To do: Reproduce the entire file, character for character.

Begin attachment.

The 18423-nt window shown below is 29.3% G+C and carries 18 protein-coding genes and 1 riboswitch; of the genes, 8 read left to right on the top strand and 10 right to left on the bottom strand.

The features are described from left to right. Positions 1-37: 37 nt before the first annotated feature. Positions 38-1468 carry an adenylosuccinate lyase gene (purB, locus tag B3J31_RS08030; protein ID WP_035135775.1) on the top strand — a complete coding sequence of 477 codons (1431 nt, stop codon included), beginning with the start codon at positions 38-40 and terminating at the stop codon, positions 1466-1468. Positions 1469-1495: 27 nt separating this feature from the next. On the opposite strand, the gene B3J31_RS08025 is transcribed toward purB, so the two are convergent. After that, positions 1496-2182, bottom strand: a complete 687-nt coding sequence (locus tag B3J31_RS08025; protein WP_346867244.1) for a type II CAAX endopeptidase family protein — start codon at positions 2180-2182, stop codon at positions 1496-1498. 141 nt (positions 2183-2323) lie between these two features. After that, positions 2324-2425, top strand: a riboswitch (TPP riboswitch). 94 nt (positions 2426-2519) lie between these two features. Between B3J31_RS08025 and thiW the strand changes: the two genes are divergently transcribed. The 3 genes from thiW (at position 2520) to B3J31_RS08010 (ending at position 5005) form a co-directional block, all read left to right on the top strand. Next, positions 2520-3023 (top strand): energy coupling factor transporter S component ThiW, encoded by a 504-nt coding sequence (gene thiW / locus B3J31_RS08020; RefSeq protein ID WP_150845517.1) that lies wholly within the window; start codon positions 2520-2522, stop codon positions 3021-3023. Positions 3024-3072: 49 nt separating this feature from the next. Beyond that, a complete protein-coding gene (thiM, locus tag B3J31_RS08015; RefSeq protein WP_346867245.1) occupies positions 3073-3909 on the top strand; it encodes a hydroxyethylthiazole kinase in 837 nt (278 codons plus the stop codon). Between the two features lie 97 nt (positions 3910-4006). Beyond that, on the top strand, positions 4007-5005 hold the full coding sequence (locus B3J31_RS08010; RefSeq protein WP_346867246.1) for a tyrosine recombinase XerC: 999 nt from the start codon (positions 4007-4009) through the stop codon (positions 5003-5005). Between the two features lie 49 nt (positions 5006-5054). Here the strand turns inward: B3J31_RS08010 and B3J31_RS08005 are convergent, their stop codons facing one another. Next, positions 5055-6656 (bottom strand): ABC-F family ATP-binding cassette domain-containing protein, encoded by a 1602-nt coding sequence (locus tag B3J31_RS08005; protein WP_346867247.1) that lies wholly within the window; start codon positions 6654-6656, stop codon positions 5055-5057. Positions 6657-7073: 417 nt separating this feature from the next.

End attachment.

The 18423-nt window shown below is 29.3% G+C and carries 18 protein-coding genes and 1 riboswitch; of the genes, 8 read left to right on the top strand and 10 right to left on the bottom strand.

The features are described from left to right. Positions 1-37: 37 nt before the first annotated feature. Positions 38-1468 carry an adenylosuccinate lyase gene (purB, locus tag B3J31_RS08030; protein ID WP_035135775.1) on the top strand — a complete coding sequence of 477 codons (1431 nt, stop codon included), beginning with the start codon at positions 38-40 and terminating at the stop codon, positions 1466-1468. Positions 1469-1495: 27 nt separating this feature from the next. On the opposite strand, the gene B3J31_RS08025 is transcribed toward purB, so the two are convergent. After that, positions 1496-2182, bottom strand: a complete 687-nt coding sequence (locus tag B3J31_RS08025; protein WP_346867244.1) for a type II CAAX endopeptidase family protein — start codon at positions 2180-2182, stop codon at positions 1496-1498. 141 nt (positions 2183-2323) lie between these two features. After that, positions 2324-2425, top strand: a riboswitch (TPP riboswitch). 94 nt (positions 2426-2519) lie between these two features. Between B3J31_RS08025 and thiW the strand changes: the two genes are divergently transcribed. The 3 genes from thiW (at position 2520) to B3J31_RS08010 (ending at position 5005) form a co-directional block, all read left to right on the top strand. Next, positions 2520-3023 (top strand): energy coupling factor transporter S component ThiW, encoded by a 504-nt coding sequence (gene thiW / locus B3J31_RS08020; RefSeq protein ID WP_150845517.1) that lies wholly within the window; start codon positions 2520-2522, stop codon positions 3021-3023. Positions 3024-3072: 49 nt separating this feature from the next. Beyond that, a complete protein-coding gene (thiM, locus tag B3J31_RS08015; RefSeq protein WP_346867245.1) occupies positions 3073-3909 on the top strand; it encodes a hydroxyethylthiazole kinase in 837 nt (278 codons plus the stop codon). Between the two features lie 97 nt (positions 3910-4006). Beyond that, on the top strand, positions 4007-5005 hold the full coding sequence (locus B3J31_RS08010; RefSeq protein WP_346867246.1) for a tyrosine recombinase XerC: 999 nt from the start codon (positions 4007-4009) through the stop codon (positions 5003-5005). Between the two features lie 49 nt (positions 5006-5054). Here the strand turns inward: B3J31_RS08010 and B3J31_RS08005 are convergent, their stop codons facing one another. Next, positions 5055-6656 (bottom strand): ABC-F family ATP-binding cassette domain-containing protein, encoded by a 1602-nt coding sequence (locus tag B3J31_RS08005; protein WP_346867247.1) that lies wholly within the window; start codon positions 6654-6656, stop codon positions 5055-5057. Positions 6657-7073: 417 nt separating this feature from the next.